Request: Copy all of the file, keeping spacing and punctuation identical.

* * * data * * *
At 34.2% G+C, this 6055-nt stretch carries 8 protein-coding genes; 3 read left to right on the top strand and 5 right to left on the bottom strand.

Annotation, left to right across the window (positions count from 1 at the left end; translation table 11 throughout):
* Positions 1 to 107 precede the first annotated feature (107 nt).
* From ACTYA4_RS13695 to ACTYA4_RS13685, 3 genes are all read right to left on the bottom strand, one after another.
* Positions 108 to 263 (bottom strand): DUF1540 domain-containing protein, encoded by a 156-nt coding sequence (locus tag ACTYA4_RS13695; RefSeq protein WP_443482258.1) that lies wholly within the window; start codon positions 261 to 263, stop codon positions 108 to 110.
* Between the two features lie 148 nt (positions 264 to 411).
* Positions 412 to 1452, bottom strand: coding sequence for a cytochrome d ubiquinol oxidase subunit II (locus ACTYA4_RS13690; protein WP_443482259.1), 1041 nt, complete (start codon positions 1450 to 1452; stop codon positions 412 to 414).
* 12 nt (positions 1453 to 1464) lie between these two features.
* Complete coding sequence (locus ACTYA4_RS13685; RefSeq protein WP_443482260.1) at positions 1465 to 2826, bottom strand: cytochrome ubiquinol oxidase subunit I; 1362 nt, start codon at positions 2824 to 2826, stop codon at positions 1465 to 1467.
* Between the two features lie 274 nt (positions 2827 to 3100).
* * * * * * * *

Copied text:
At 34.2% G+C, this 6055-nt stretch carries 8 protein-coding genes; 3 read left to right on the top strand and 5 right to left on the bottom strand.

Annotation, left to right across the window (positions count from 1 at the left end; translation table 11 throughout):
* Positions 1 to 107 precede the first annotated feature (107 nt).
* From ACTYA4_RS13695 to ACTYA4_RS13685, 3 genes are all read right to left on the bottom strand, one after another.
* Positions 108 to 263 (bottom strand): DUF1540 domain-containing protein, encoded by a 156-nt coding sequence (locus tag ACTYA4_RS13695; RefSeq protein WP_443482258.1) that lies wholly within the window; start codon positions 261 to 263, stop codon positions 108 to 110.
* Between the two features lie 148 nt (positions 264 to 411).
* Positions 412 to 1452, bottom strand: coding sequence for a cytochrome d ubiquinol oxidase subunit II (locus ACTYA4_RS13690; protein WP_443482259.1), 1041 nt, complete (start codon positions 1450 to 1452; stop codon positions 412 to 414).
* 12 nt (positions 1453 to 1464) lie between these two features.
* Complete coding sequence (locus ACTYA4_RS13685; RefSeq protein WP_443482260.1) at positions 1465 to 2826, bottom strand: cytochrome ubiquinol oxidase subunit I; 1362 nt, start codon at positions 2824 to 2826, stop codon at positions 1465 to 1467.
* Between the two features lie 274 nt (positions 2827 to 3100).